Who are your political heroes?

Foremost, Malcolm X and Martin Luther King Jr. When King was murdered, that event inducted me into the movement, literally. From that day to this day, I have been involved in organizations — whether student, political, national, or community organizations — to fight for the liberation of black people.

Back then did you imagine you'd be sitting in the mayor's chair now?

No! No, no, no. I didn't think this was the way liberation came about.

What do you want the world to know about Jackson?

Jackson is open for business. Open for residents. Readers who read this and want to come to Jackson, just come right on. We have a lot of building to do and growing to do so I want to make sure that invitation is given. We will be developing a route where people can give to nonprofit developments, to be on the cutting edge of the green industry, cooperative development, a lot of work with our youth as well. I want to encourage people to stay in touch with us. They can do that by calling 601-960-1084. That's the mayor's office.

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In Brief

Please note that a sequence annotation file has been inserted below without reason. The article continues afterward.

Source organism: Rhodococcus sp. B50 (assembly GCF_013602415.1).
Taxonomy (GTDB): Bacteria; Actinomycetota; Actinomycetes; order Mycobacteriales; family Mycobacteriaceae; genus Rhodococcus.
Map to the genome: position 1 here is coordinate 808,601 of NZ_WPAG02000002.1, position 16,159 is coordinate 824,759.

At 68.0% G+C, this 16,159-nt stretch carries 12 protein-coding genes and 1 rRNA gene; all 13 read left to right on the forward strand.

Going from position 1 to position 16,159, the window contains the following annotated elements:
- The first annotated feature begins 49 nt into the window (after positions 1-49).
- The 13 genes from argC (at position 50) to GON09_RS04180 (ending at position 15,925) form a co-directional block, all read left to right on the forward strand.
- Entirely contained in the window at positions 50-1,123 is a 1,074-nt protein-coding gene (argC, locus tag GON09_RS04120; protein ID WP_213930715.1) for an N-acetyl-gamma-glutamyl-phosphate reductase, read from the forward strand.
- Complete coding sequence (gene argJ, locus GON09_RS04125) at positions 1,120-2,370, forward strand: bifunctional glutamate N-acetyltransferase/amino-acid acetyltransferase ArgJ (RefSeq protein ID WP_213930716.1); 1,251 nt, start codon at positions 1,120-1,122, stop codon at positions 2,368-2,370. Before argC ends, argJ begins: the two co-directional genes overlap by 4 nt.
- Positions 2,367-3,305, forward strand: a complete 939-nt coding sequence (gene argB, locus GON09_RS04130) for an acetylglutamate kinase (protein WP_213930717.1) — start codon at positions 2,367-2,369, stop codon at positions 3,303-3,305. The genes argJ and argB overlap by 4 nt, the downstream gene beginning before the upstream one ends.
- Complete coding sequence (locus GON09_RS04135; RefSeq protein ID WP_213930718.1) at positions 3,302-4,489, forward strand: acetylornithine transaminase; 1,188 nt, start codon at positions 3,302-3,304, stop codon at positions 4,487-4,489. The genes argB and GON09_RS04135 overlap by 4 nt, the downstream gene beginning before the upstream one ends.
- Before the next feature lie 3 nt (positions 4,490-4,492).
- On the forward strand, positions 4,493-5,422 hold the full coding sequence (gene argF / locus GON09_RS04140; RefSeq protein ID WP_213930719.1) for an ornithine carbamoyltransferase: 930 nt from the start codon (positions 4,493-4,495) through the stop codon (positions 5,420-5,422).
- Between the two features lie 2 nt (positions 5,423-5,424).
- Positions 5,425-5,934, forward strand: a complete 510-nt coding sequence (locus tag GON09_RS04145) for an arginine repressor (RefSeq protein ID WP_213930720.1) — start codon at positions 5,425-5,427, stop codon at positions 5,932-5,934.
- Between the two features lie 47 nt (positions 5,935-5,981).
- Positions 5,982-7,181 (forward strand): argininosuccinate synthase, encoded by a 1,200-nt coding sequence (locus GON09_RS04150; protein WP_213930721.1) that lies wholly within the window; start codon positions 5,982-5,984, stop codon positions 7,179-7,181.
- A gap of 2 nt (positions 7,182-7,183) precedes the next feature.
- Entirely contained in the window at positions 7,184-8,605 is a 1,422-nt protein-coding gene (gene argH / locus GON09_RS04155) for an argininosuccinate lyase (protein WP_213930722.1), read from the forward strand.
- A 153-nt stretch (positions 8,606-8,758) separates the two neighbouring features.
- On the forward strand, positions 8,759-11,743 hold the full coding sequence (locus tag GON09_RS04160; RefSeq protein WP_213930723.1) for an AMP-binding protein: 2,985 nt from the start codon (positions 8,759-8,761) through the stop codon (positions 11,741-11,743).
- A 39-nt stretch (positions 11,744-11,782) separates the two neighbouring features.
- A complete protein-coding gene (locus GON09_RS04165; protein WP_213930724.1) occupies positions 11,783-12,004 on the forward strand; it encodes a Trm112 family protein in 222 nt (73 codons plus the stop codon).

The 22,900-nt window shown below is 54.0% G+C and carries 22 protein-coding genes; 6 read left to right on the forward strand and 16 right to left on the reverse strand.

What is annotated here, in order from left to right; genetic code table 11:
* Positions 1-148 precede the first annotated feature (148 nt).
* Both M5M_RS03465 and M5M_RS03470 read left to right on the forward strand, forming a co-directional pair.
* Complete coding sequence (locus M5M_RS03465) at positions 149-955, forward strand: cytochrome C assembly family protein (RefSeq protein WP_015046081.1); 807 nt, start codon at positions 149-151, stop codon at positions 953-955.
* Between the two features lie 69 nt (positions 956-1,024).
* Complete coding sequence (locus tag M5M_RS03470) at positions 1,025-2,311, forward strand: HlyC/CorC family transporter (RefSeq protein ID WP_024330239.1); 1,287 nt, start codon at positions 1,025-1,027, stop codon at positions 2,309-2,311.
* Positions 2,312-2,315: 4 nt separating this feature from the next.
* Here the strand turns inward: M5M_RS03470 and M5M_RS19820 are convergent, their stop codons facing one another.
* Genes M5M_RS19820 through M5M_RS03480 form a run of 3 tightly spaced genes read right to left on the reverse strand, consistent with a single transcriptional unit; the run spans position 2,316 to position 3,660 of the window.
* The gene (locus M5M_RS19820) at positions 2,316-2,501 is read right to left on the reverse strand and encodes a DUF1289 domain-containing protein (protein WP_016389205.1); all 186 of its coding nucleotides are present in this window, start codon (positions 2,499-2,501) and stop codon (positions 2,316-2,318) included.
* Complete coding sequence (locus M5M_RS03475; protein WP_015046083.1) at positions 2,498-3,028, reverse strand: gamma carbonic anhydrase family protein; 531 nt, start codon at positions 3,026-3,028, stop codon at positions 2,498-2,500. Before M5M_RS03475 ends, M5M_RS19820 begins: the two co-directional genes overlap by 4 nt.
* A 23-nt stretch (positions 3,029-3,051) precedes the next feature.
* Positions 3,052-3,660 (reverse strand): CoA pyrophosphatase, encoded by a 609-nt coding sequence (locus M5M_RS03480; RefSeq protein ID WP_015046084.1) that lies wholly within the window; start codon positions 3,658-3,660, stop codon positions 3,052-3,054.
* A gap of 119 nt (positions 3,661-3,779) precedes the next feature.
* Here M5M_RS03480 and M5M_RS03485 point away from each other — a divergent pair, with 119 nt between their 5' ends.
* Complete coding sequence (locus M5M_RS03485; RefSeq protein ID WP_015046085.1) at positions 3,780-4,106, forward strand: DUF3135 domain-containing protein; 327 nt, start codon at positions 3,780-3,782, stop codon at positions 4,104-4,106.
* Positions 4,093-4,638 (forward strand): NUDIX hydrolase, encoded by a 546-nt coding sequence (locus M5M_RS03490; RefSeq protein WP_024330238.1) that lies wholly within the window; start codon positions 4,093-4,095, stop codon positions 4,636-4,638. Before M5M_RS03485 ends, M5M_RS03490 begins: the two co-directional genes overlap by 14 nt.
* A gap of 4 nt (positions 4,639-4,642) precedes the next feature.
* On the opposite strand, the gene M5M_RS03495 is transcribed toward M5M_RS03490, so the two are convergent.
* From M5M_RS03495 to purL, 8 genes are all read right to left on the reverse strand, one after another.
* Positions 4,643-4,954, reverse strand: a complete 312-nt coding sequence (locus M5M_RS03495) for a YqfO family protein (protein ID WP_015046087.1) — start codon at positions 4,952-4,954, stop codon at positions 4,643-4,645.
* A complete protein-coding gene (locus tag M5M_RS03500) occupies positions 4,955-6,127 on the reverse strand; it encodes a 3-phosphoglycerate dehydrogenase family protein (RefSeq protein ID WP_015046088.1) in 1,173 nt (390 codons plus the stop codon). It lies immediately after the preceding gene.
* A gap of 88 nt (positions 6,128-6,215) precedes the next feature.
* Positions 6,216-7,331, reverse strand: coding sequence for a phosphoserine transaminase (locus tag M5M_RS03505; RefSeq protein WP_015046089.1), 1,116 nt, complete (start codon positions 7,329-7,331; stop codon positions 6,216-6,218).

Closing the Generation Gap

Our nation's changing demographics present an opportunity to develop intergenerational solutions that strengthen our families and communities. A new report, Out of Many, One: Uniting the Changing Faces of America, lifts up ideas from leading policy thinkers and emerging millennial leaders to identify bold solutions in four areas: housing, economy, transportation, and civic participation, including a contribution from our own Anita Hairston.

Cooking up Careers for Ex-Offenders

A new bistro in Boston is offering fresh fare and a new start for the formerly incarcerated. The owner of Whisk, who became passionate about food after being released from prison, has been working with a local nonprofit to employ people transitioning from prison and give them the skills to succeed in the industry. Both the food and the program are getting rave reviews.

Health Workers Needed: Apply Here

Over four million jobs will be created in health care over the next decade, making this sector one of the largest engines for job growth. But how do we ensure workers of color will be prepared for these jobs? A new report from the Joint Center for Political and Economic Studies examines how to strengthen racial diversity in the health-care workforce.